The last lot was at the bottom of the bluff, right across a narrow street from the train tracks. Maybe it was the noise from the Keisei Line; maybe it was the retaining wall on the south of the property holding up a small parking lot; maybe it was the puny 79 square meters you got for your money; but in any case it only cost ¥1.9 million, and by the looks of the weeds and the weathering on the huge for sale sign it appeared this lot had been begging for a buyer for quite some times. It would have to beg a bit longer. For less than ¥5 million, you get what you pay for.
Thank you for sharing your experience of searching for lots, hope you find a lot that you looking for.
if you do find a lot, I also hope that you would at least consider looking into american log or 2×4 homes. beacuse i think a log home or 2×4 homes are best type home for earthquake areas. with proper maintenance it can last more than 50 years.
I love reading your posts! Thanks!!
… once a house, even a very small one, was built on the lot there would be no room for a parking space. The lot was about 100 square meters, and the occupancy rate was 60%, which means the footprint of the house couldn’t be more than 60 square meters, which isn’t bad since the capacity rate was 200%, but it doesn’t leave room for much else.
We have a 100sqm plot with a kenpeiritsu of 50% and yosekiritsu of 200%, which is enough for a reasonably-sized house (94sqm) while leaving space to park a car and for a small patch of garden. Most of the houses I’ve seen with smaller plots manage to squeeze in a parking space as well, so it’s perfectly doable. Mind you this is in Tokyo itself, if I was living further out I would certainly wouldn’t want to restrict myself to the smallest practical plot size.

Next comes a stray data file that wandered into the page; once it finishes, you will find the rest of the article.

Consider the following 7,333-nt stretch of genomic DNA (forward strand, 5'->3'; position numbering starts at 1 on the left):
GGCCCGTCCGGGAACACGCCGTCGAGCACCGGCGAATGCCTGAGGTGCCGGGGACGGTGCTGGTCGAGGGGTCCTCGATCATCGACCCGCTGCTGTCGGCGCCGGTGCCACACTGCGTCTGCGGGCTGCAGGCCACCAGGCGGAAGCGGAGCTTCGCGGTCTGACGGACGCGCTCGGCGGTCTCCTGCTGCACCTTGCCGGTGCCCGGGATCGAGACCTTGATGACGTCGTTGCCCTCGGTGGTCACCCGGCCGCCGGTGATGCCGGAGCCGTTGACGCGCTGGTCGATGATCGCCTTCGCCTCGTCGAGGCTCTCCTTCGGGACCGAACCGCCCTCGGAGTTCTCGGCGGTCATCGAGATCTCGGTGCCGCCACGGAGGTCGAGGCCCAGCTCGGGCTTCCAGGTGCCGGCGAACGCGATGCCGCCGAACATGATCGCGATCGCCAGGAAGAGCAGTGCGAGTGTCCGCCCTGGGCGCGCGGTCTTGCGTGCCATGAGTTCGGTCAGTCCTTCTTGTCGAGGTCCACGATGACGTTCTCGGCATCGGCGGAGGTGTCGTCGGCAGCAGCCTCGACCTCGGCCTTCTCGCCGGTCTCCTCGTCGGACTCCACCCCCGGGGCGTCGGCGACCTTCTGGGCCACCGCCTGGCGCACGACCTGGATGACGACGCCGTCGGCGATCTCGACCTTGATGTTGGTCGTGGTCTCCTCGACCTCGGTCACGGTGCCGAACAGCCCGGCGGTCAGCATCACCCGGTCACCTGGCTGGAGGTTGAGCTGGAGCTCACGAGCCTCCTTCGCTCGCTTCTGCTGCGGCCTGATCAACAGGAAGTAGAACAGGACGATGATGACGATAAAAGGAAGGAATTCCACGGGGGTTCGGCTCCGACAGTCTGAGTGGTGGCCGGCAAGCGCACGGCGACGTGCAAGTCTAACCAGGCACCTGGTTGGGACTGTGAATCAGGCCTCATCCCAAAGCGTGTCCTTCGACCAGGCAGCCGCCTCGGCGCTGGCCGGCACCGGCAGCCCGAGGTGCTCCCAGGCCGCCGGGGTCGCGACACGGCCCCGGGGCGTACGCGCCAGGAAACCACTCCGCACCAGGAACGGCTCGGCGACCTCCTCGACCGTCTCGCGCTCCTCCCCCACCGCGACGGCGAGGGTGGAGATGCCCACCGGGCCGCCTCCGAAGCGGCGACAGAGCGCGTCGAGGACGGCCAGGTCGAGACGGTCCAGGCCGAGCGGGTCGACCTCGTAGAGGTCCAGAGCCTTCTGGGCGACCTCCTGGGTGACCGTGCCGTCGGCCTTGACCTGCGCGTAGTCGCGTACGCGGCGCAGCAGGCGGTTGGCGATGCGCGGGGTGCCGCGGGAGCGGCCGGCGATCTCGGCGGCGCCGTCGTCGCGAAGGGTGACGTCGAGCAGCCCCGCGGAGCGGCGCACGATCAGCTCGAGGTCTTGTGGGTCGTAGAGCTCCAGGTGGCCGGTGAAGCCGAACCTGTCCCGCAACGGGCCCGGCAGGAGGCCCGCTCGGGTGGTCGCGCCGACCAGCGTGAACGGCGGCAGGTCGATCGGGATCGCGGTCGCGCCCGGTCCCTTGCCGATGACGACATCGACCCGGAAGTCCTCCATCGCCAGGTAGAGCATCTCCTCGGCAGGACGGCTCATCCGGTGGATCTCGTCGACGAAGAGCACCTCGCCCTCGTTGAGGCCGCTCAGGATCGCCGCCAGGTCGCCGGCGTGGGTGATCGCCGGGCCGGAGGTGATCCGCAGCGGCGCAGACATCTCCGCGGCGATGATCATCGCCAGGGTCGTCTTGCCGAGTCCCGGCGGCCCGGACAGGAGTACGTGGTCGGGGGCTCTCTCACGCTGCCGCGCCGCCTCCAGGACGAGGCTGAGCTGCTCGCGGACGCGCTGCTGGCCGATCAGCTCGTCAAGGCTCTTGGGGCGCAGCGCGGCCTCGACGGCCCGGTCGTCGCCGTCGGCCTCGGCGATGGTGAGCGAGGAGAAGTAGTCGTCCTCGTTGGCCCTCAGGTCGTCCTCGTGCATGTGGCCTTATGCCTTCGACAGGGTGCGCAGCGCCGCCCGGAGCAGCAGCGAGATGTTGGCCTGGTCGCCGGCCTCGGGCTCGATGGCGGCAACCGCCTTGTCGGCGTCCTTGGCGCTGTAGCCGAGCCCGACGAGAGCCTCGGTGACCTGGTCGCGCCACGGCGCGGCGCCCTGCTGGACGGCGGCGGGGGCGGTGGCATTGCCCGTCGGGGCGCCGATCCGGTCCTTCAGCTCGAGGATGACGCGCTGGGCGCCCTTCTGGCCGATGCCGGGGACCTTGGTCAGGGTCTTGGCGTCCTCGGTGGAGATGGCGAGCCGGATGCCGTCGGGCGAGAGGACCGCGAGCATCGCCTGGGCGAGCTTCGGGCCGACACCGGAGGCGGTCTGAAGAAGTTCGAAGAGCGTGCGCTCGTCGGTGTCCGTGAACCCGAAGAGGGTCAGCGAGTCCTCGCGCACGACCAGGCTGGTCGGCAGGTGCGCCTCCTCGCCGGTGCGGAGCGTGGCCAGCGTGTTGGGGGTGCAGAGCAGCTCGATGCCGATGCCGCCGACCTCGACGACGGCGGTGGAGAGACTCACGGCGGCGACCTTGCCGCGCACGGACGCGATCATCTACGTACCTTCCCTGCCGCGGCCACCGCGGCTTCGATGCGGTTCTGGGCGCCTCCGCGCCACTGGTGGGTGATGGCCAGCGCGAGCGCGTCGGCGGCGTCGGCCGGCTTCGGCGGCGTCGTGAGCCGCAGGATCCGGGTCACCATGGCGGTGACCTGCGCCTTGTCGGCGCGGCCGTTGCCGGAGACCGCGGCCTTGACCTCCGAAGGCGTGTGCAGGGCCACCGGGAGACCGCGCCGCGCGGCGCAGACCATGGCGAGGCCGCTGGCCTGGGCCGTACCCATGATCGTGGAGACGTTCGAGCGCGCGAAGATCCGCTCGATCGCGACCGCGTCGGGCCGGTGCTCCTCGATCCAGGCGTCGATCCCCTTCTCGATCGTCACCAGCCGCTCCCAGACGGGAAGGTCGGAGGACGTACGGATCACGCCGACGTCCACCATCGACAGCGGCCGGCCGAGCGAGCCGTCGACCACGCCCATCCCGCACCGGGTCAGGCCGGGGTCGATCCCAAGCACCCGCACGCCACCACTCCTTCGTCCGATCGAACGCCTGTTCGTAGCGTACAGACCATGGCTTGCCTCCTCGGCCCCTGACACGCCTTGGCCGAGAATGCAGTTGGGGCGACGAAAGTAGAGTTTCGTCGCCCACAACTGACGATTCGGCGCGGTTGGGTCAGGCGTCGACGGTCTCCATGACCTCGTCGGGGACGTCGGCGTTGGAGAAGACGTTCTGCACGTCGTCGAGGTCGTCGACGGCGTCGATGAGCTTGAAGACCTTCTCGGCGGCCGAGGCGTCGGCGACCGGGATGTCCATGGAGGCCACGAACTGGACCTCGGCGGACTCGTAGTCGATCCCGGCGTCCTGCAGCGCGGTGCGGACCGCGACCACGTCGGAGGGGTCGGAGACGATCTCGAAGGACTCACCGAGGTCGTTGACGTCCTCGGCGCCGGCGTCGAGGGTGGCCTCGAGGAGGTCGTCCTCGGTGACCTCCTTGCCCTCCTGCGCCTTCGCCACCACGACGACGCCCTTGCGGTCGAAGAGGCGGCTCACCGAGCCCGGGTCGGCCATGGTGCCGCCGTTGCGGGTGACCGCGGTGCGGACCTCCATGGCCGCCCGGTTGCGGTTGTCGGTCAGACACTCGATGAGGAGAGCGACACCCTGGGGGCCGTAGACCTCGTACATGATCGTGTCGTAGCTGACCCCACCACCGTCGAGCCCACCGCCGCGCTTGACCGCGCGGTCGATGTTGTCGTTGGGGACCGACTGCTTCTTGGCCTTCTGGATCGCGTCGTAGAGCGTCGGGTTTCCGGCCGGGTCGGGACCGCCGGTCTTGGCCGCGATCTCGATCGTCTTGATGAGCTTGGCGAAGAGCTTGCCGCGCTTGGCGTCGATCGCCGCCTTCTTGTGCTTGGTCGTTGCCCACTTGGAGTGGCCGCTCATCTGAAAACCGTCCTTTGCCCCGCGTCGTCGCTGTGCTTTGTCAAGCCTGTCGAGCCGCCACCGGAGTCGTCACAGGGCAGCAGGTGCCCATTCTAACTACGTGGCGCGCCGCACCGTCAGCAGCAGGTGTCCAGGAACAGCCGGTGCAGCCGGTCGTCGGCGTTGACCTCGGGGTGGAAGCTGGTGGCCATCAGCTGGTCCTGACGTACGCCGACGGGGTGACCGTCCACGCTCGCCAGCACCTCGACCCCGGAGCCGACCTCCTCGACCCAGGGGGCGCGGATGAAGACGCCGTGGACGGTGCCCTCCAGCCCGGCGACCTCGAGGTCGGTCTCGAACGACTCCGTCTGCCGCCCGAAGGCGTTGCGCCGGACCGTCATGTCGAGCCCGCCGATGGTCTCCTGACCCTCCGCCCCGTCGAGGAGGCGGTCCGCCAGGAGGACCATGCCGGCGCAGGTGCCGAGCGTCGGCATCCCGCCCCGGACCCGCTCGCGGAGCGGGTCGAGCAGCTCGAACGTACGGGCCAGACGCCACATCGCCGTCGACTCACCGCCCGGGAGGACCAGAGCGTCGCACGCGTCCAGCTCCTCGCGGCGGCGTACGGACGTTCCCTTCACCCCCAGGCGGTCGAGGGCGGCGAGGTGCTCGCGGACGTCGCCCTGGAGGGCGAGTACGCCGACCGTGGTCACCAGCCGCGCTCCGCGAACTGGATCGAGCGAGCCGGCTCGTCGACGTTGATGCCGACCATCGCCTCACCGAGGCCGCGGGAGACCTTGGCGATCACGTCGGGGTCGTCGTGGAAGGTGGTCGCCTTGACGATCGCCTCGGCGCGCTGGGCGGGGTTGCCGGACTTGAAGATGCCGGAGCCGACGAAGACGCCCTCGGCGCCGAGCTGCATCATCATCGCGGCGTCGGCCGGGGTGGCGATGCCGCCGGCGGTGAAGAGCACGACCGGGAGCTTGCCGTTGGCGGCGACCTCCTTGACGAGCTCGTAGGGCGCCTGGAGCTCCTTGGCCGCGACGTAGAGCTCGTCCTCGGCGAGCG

By the way, could you just have a parking space under the house?
You could, but unless the plot has enough space for a slope (in which case you’d have enough space to park on anyway), you’d have to rely on the plot being in the right orientation on a downslope from the road, and even then you’d probably end up with more of a half-basement. It would also depend on local planning regulations whether you’d actually be able to do that.
Correction: yosekiritsu is 100%, of course.
While checking that I found a leaflet for a 70sqm house we looked at which sits on a 87sqm plot with a 40% kenpeiritsu and 80% yosekiritsu. There’s still space for a car and a miniscule patch of garden. Poky little house though.